Ross Kiddie puts the Toyota Hilux to Good Use

Price: Toyota Hilux SR cab-chassis, $48,490 (wellside, $4
Engine: Four-cylinder, four-wheel-drive, 2755cc, 150kW, 500Nm
Transmission: Six-speed automatic
Fuel and economy: 7.9l/100km
Dimensions: Length, 5255mm (5325mm); width, 1855mm; height, 1815mm

Overview

We've been busy at the Kiddie household.

There’s new timber on the house, new windows are going in, there’s fresh paint, and in readiness for the painters to give the fences a tidy-up I’ve had to trim back a succession of shrubs and small trees.

That on top of some landscaping work I needed to do after a drain was repaired. Throughout all of these enhancements, I’ve put two new Toyota Hiluxes to good use. I took the foliage to green waste processing, building debris to the transfer station, and I’ve also been to the garden centre to uplift two loads of pebbles to finish the landscaping.

That’s the versatility today’s double cab pick-up/utility offers, it is the quintessential vehicle for the everyday role, yet doubles as a versatile carry-all when tasks need to be completed, not to mention it’s towing ability and payload capacity – 3500kg and around one-tonne respectively.

This evaluation focuses on the SR specification Hilux, I had two double cab variants in a row – one a cab-chassis with an aluminium flat deck, the other was a standard wellside.

Toyota has done considerable work on the Hilux, there’s been an extensive change of look, it is bolder and more aggressive on the outside, while major interior changes incorporate new display graphics and the addition of a larger touch screen in the centre of the dashboard proper.

Mechanically, the mainstream turbo diesel engine has had a big boost in power, thanks to a larger turbocharger. Toyota now claims 150kW and 500Nm a 15 per cent increase for power and 11 per cent increase in torque.

Of course, you can still buy the Hilux with petrol power if you so wish, but that option is limited to two entry-point Workmate models, both with just two-wheel-drive.

The other 16 variants are all diesel-powered, but you do have the choice of manual transmission in some of those, along with just 2WD options.

Both variants I drove were four-wheel-drive capable and fitted with a six-speed automatic gearbox.

While the Hilux is destined for a working role, what Toyota have done on the inside is to keep it family-friendly, there are all the features and there is as much comfort as you can expect for something built over a ladder chassis and load-bearing suspension.

There are many car-like features fitted to the Hilux and, of course, the Toyota suite of SafetySense technologies contribute to a five-star Australasian New Car Assessment Program rating.

I can also safely say the new Hilux is smoother, while the power is boosted remarkably, it hasn’t lost its finesse, the engine throbs away in typical diesel fashion, but it isn’t loud and doesn’t seem stressed when building towards the top part of the rev band.

Interaction between the engine and gearbox is fluid, shifts are clean and smooth. Drive, of course, is normally channelled rearwards, electric switching will engage the front axles in both low and high ratio depending on the driver’s preference.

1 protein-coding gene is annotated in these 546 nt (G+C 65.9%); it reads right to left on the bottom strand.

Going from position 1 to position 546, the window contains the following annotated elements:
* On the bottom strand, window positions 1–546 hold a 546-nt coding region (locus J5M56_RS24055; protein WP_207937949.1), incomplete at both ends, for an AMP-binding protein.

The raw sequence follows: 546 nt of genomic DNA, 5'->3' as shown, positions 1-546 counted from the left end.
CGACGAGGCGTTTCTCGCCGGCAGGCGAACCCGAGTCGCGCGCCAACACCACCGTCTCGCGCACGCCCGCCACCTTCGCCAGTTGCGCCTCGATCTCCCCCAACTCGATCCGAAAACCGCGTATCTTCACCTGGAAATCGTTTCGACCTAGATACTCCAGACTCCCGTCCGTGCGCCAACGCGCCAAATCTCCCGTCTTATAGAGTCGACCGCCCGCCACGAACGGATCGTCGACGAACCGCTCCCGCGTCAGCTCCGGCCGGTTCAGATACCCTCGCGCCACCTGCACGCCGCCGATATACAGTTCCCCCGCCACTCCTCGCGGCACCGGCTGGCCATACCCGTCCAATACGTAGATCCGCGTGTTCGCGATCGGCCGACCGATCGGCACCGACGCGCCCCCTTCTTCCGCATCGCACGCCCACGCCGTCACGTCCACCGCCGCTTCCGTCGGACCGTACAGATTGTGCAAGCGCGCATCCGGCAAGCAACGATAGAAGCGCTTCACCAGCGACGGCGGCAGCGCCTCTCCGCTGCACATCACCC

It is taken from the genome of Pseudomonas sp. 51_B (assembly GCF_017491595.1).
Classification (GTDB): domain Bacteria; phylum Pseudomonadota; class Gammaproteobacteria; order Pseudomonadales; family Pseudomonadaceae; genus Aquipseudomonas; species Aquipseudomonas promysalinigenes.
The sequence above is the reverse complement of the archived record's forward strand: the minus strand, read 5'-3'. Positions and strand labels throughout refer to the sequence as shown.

It must also be mentioned that the SR Hilux gets all of the four-wheel-drive trickery that is demanded in the working role. I only used it for a short evaluation purpose, and there are no surprises there, even without deep-treaded tyres the Hilux ute will scale humps and mounds without fear of getting stuck nor becoming grounded thanks to 286mm of clearance underneath.

On that subject little has changed in terms of suspension, the rear axle is still located by leaf springs, while a civilised independent wishbone system is fitted up front.

My loads didn’t measure up to anything that would challenge the payload rating of the two utes, but I can report both laden and unladen the ride is perfectly acceptable, so for those who need to travel long distances recreationally it’s good to know the family will be well looked after, even those seated in the back will find there is satisfactory rake on the seats.

I took both SR variants on a long high country run, with the boost in engine outputs the Hilux feels free and doesn’t require much energy from the driver to keep relaxed motion, and if you need that mid-range boost for a highway overtake, it fairly scampers when the accelerator is given a nudge.

Toyota also claims an 11 per cent decrease in fuel usage, the Hilux in SR form is rated with a combined cycle average of 7.9-litres per 100km. At 100km/h the engine is loping over at just 1800rpm, returning a 7l/100km instantaneous figure, resulting in around 9l/100km for both models when I took them back to the dealership.

One of the most notable features about SR specification is that it arrives with steel wheels. This is something Toyota has done with Hilux for a few years now, if you want alloy wheels you’d need to upgrade. I’m a big believer in steel, they are stronger and lighter and don’t detract much from the aggressive look of the new model. However, it is something buyers might consider.

I’m due to drive two SR5 variants soon, and that is the high grade specification rounding out the series at $58,990. If SR-only form is preferable you’ll save around $9000, and with the cab-chassis model listing at $48,490 there are a wealth of considerations.

It’s always been that way with Hilux, there is a ute for every purpose and that’s why it’s so popular, there are choices that easily fill the working or recreational role.

Check out our full range of Hilux here

 


-Ross Kiddie

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